June 2001
View Points 2001 Banner

From the New York State Assembly  Black Square  Sheldon Silver, Speaker
Kevin Cahill, Chair, Task Force on People with Disabilities

The Work and Wellness Act of 2001 will create new opportunities for individuals with disabilities

Other Assembly initiatives will improve accessibility, expand services and benefits, prevent discrimination and strengthen consumer protection laws

The basic right of individuals with disabilities to live independently and with dignity is challenged each day by obstacles to both their physical mobility and their ability to access services.

The Assembly Majority is working to ensure that those with disabilities enjoy the same opportunities readily available to others, and to improve access to the resources that allow everyone to live their lives to the fullest.

The Work and Wellness Act of 2001 enables people with disabilities to work and retain Medicaid coverage

One of the Assembly’s top legislative priorities this year was passage of the Work and Wellness Act of 2001, which will enable individuals with disabilities to accept jobs with wages above the poverty level, while purchasing the health coverage they need through a Medicaid “buy-in” program –– paying premiums on a sliding fee scale based on income.

Many people with disabilities are discouraged from seeking employment because an increase in income would make them ineligible for Medicaid health coverage. Even if they could afford to purchase private health insurance, individually or through an employer, most plans do not cover the costs of long-term personal care or comprehensive prescription drug coverage.

Under the Work and Wellness Act of 2001, people with gross incomes up to approximately $26,000 would pay nothing and still retain their Medicaid benefits. People with a gross income between approximately $30,000 and $68,000 would pay premiums ranging from $275 to $5,500 per year, and persons with income above this amount would pay 100 percent of the premium. The cost of implementing the program would be shared by the federal government under the federal Ticket to Work and Work Incentives Improvement Act of 1999, which provides funding for costs associated with an expansion of Medicaid coverage for workers with severe disabilities.

The Work and Wellness Act of 2001 will benefit both those with disabilities and the people of New York State as a whole, allowing individuals with disabilities to receive quality, affordable health care while pursuing meaningful employment in the community.

Last year, New York lost the opportunity to be first in the nation to take advantage of the new federal legislation when the governor and Senate failed to follow the Assembly’s lead in supporting the Work and Wellness Act. The Assembly Majority now calls upon the Senate and the governor to give this important measure the support it deserves.

Assembly measures expand and protect the rights of the disabled

To further protect the rights of New Yorkers with disabilities and help them remain active and independent, the Assembly also passed a legislative package which will:
  • require public and government facilities to make reasonable modifications to accommodate the disabled (A.4707 and A.4885-a);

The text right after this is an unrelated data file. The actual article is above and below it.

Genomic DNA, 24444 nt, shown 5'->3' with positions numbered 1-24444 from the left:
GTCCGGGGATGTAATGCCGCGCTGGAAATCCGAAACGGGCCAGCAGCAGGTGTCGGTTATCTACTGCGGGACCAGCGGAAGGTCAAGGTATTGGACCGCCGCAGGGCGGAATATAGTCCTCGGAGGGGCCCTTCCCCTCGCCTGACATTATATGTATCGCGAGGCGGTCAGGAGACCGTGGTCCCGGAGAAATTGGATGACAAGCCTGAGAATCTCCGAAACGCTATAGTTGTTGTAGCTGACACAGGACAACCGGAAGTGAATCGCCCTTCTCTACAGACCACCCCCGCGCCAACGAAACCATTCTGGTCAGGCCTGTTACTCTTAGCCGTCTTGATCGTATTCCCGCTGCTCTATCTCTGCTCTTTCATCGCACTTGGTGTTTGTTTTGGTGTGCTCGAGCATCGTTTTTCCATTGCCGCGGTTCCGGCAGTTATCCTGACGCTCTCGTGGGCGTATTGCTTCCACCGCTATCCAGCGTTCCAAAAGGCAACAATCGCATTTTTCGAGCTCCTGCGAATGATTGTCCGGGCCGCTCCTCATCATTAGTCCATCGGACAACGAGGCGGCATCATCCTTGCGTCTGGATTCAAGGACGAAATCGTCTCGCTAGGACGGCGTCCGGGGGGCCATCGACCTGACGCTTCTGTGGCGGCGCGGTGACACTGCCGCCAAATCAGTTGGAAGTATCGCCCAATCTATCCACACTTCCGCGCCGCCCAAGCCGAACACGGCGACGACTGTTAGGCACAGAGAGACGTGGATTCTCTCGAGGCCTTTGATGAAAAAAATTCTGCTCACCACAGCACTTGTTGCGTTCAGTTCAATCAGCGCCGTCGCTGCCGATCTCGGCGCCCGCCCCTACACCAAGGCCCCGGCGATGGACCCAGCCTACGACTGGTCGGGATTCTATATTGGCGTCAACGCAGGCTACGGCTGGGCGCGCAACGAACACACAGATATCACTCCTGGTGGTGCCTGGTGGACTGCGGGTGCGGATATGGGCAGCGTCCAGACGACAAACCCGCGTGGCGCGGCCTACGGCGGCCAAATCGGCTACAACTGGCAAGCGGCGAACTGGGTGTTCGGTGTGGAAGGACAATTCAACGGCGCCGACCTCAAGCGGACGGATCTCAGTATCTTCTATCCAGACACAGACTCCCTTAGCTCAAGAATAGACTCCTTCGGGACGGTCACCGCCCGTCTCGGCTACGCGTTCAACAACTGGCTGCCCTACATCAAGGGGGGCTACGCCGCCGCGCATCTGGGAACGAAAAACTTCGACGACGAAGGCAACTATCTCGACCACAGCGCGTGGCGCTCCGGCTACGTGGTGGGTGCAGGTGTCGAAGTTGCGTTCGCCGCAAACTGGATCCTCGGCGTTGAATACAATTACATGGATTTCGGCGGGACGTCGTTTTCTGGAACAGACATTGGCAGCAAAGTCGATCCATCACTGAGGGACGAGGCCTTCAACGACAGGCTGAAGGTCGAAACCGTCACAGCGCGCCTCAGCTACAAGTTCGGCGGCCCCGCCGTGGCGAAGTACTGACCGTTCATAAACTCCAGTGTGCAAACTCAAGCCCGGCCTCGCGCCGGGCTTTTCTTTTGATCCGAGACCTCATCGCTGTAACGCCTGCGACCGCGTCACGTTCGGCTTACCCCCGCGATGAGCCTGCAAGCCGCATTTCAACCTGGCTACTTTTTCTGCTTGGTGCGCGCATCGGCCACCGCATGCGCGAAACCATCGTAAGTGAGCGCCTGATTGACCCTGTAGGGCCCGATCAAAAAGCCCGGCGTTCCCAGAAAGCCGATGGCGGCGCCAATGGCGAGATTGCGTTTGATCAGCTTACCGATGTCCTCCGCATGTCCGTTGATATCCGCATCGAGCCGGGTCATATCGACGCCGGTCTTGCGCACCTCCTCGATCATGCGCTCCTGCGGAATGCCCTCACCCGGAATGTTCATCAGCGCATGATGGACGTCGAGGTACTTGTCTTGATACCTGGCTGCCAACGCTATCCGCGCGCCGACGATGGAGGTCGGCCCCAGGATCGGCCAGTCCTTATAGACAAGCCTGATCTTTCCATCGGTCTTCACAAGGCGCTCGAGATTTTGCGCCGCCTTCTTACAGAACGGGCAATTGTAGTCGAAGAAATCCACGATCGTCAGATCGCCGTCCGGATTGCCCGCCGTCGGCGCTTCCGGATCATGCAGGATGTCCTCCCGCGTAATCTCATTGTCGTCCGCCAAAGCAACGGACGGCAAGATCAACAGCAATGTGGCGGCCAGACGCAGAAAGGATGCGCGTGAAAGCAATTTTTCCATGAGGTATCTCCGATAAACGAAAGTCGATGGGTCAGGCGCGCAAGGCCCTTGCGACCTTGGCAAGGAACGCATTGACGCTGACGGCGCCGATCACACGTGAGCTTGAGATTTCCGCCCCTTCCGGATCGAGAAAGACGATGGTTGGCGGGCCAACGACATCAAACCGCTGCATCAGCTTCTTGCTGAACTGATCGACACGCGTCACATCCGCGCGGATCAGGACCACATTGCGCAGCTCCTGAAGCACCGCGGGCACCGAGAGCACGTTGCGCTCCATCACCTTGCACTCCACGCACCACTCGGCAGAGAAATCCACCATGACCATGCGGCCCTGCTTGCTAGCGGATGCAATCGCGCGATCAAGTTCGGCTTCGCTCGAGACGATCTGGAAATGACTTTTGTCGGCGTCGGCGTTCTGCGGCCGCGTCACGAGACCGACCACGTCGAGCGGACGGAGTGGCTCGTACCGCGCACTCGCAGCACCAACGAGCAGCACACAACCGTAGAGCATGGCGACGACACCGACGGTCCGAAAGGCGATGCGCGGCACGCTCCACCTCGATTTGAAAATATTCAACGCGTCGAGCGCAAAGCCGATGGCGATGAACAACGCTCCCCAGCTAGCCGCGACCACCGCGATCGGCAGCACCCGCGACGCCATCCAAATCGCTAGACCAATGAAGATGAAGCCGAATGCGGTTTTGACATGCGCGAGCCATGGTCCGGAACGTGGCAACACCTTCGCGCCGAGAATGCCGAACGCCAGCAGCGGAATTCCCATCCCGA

• ensure educational materials are available in usable formats to students with disabilities (A.7926);
  • require ATMs to provide audio messages for the blind and visually impaired (A.5797);
  • strengthen the state’s "Wheelchair Lemon Law" by extending warranty protection to all wheelchairs, not just motorized wheelchairs (A.5895);
  • extend tax credits to employers who hire disabled veterans on a part-time basis (A.752); and
  • require access aisles for handicapped parking spaces to be at least 8 feet wide and clearly marked (A.4625-a and A.4626-a).
The Assembly also passed bills that will increase the number of parking spaces for the handicapped at shopping facilities, ensuring the presence of interpreters for the hearing impaired at public meetings and hearings and requiring school bus attendants to receive training related to the special needs of students with disabilities.

Other measures will establish programs to help reimburse those with disabilities who need adaptive equipment to drive, assist families of children suffering from traumatic brain injury and provide services to persons who are deaf, deaf-blind or hearing impaired.

These measures –– passed by the Assembly in recognition of New York State’s 21st annual Legislative Disability Awareness Day in May –– represent an important step in ensuring that every New Yorker has access to the products, services and amenities that make up the fabric of daily life for us all.

NEW SERVICE AVAILABLE: The Assembly Internet Information Service is now available to those interested in receiving timely legislative updates by e-mail. To subscribe to this new service, please drop us a line at signup@assembly.state.ny.us, indicating your area of interest.

(The Assembly Internet Information Service will not release, sell or give away a subscriber’s e-mail address, name or any other information provided without express permission from the subscriber. Each e-mail notice or newsletter will contain simple instructions for removing your name from the mailing list if you decide you no longer wish to subscribe.)

New York State Assembly
[ Welcome Page ] [ Committee Updates ]